Flooding from Extreme Climate Events Ignored, Prohibited: You don't have to believe in climate change to prevent flooding in the future. So after we've seen the rare and unusually heavy rain event that flooded Middleton, Cross Plains, Black Earth, and Mazomanie, wouldn't it be just as wise to lessen the effects of stormwater runoff? Forget that, if you're Scott Walker.
The Walker administrations outright attack on local control should now be hitting home for many dealing with the aftermath of flooding, because it's going to affect and cost you a bundle. Walker has set us up for future disasters, but by then no one will remember how it happened. Here's a story from last May 2018 that sounds like it could have been written today:
State Journal: Legislation signed by Gov. Scott Walker limits the ability of local governments to regulate stormwater runoff. The governor and Legislature prohibited local ordinances from requiring on-site retention of more than 90 percent of the difference between the pre- and post-development annual runoff from a site.So after all the flooding, Walker only wants to make things worse, instead of better, or even reconsidering the wisdom of the prohibition? Sure.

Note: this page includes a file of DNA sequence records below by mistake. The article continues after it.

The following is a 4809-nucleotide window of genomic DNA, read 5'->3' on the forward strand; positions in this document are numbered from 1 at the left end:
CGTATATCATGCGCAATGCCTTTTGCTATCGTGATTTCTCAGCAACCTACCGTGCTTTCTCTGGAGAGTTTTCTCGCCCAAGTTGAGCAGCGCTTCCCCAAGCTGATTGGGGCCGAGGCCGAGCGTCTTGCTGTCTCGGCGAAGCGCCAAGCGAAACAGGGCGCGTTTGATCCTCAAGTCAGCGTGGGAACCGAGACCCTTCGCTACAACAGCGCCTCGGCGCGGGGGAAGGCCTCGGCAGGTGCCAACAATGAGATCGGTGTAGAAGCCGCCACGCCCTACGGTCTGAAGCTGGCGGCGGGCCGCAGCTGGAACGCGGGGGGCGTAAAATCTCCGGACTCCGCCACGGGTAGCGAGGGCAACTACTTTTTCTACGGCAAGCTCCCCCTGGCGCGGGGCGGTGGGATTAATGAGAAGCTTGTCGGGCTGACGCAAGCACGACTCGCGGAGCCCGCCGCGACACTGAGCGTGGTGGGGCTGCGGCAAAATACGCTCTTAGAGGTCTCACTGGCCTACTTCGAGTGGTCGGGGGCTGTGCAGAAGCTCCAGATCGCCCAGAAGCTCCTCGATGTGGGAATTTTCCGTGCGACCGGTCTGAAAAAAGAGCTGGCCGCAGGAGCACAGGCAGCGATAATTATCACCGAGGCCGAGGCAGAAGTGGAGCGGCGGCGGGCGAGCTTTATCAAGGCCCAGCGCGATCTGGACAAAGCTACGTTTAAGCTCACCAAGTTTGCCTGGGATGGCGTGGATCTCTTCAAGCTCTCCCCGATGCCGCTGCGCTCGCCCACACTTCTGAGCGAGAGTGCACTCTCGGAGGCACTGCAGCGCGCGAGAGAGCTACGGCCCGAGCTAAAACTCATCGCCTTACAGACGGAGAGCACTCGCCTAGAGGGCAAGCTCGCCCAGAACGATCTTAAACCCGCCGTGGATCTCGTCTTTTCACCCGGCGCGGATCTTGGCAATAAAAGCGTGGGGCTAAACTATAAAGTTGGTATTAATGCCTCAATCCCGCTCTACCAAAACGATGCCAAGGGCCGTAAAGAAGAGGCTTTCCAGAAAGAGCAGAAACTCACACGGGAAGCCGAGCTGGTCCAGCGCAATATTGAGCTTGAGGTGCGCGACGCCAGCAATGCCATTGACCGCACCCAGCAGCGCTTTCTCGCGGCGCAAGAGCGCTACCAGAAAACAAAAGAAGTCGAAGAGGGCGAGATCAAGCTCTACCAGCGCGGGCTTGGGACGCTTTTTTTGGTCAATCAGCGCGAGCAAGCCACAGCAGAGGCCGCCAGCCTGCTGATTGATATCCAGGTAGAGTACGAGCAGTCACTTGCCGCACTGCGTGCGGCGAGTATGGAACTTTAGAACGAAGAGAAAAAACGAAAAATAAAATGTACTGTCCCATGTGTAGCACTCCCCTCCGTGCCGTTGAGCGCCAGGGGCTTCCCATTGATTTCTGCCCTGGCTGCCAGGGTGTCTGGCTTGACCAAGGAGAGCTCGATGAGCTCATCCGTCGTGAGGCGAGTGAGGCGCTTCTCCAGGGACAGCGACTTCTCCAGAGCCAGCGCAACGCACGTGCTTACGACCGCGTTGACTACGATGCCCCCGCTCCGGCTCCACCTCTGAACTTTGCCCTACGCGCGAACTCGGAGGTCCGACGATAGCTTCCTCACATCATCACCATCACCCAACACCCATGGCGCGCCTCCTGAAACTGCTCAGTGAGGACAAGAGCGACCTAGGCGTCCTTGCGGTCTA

Flood risks are increasing throughout the world. Wisconsin has always been a leader in managing flood risk. A local municipality’s ability to protect the public safety and property of its residents requires the ability to control stormwater quantity and flooding, based on local conditions.
For example, land development has greatly increased water levels in Stricker, Tiedeman, and Esser ponds in Middleton. To prevent local flooding, all three ponds have been equipped with the capacity to drain into Lake Mendota during wet periods, increasing the flood risk in the Yahara lakes. Middleton’s current stormwater ordinance requires new developments maintain the pre-development runoff amount. This requirement is no longer allowed by Act 243.
The recent stormwater management legislation is counter to this tradition. Section 61 of Act 243 should be repealed. -Ken Potter is a professor emeritus in the Department of Civil and Environmental Engineering at UW-Madison.
Oh, we can't forget this now important possibility...